You also get a chance to see them at work, right next to the olive bar (not to be missed).

As we all know, RTM has many offerings and the new Valley Shepherd cheese & grilled sandwich shop is a welcome addition.

Monday, November 26, 2012


32 S 18th Street
Philadelphia, PA 19103
(267) 324-3936

Grillicious is another venture in the same location as the short lived falafel place “CRISP”. After my meal at Crisp a while ago, I was hoping that something better was in store for this great spot. Grillicious did not disappoint, and even improved on some of its predecessor's missteps.

They stuck with the same build-your-own setup, but added meat to the menu of protein options. Big fan of that decision.

The evolution of the ordering process is laid out below.

I went with a flatbread sandwich, and a salad bowl.

The salad bowl is HANDS DOWN the way to go. You get more food, AND it's served with a flatbread anyway.

The salad comes with your choice of ingredients, I chose tomato cucumber salad, onion, parsley, and feta. My protein was the beef kefta kabob, and it also came with falafel - a generous foursome. There is a number of sauces/dressings to choose from and the Amba Wamba sounded like a good one - their take is a pickled mango-chipotle cream that added a nice tang.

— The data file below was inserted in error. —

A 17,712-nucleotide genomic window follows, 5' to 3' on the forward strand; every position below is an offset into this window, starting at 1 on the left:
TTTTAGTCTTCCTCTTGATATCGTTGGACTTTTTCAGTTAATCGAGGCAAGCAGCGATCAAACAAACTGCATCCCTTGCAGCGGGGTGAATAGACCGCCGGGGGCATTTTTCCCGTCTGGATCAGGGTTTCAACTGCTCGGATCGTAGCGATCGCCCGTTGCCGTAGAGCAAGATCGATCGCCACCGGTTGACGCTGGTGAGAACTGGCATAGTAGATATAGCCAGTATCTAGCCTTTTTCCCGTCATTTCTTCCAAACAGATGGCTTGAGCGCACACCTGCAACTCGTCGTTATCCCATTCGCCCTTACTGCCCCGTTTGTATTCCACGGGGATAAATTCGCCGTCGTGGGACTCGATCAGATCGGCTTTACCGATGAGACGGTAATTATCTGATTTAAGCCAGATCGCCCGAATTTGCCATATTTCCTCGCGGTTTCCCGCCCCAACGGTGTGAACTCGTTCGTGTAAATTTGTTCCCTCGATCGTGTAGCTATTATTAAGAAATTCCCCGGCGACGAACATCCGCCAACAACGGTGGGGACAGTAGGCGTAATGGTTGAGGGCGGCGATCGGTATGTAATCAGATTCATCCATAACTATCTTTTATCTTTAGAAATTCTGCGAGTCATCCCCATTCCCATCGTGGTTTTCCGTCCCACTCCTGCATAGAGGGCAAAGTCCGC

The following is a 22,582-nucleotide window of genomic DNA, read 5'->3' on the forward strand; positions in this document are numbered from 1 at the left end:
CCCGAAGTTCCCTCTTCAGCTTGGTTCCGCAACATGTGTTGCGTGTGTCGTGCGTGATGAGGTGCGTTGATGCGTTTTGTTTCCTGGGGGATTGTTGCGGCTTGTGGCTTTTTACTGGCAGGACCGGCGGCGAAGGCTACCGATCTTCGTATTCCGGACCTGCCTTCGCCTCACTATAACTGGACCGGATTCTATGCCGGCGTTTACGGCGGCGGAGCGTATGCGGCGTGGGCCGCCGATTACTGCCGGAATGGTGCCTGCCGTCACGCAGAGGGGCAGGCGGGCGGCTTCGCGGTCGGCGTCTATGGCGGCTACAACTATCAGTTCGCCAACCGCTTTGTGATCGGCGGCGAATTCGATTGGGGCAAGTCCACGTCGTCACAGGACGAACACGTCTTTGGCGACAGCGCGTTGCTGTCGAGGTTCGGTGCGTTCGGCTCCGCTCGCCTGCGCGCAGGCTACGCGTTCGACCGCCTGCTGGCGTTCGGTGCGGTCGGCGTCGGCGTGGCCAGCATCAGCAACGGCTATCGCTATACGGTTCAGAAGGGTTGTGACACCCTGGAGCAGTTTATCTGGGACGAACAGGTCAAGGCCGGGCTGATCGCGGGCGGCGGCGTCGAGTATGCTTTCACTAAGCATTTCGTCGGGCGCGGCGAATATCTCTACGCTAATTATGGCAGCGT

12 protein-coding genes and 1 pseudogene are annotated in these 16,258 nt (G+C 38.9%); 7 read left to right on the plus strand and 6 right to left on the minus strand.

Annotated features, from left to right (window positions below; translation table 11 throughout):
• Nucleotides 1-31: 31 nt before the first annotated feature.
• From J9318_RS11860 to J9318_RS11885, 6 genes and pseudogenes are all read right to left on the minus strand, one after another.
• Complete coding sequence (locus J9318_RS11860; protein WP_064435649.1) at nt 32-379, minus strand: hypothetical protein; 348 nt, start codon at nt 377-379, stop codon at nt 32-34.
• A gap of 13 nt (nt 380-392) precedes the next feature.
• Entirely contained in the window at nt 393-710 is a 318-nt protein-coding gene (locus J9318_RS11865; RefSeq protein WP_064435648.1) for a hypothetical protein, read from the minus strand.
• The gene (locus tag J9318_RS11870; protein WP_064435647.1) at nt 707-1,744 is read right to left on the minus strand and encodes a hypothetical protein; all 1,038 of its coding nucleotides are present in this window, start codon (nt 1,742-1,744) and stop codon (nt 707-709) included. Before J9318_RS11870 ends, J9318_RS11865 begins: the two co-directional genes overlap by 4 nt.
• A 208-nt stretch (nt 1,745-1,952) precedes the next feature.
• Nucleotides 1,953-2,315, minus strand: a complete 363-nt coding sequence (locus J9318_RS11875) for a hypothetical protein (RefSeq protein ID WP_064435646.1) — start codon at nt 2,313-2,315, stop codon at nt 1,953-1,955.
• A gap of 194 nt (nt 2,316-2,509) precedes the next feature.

Because just one dressing is never enough, I opted for two; although the spicy tahini was a bit under spiced, the amba wamba held strong. I will also say, in contrast to Crisp's execution, the falafel was very good this time around. The crispy exterior gave way to a moist, light, well seasoned interior. A major improvement on the previous version.

The kafta was delicious. A light and crunchy, tender and juicy, slightly smoky (so many descriptors, I know) meat puck added a rich contrast to the healthiness of the salad, and when taken with the falafel and flatbread, made for a hearty meal. At $1 more than the flatbread, it is definitely worth the investment.

It's not that the flatbread was bad, it just didn’t have the substance of the salad. The bread itself was tender and nicely spongy with a smack of char-grilled flavor. The marinated boneless chicken was meat pulled from the thighs, and made for a delicious (and, yes, grillicious) filling.

The ingredients are mostly the same across the board, and I did still enjoy the flatbread. But for the value, I have to recommend the salad. Filling and delicious, go for extra sauce(s) on the side as their tiny to-go containers don’t thoroughly take care of the salad unless used en-mass.

Thursday, November 15, 2012

Pagano's Market

2001 Market Street
Philadelphia, PA 19103
(215) 523-6200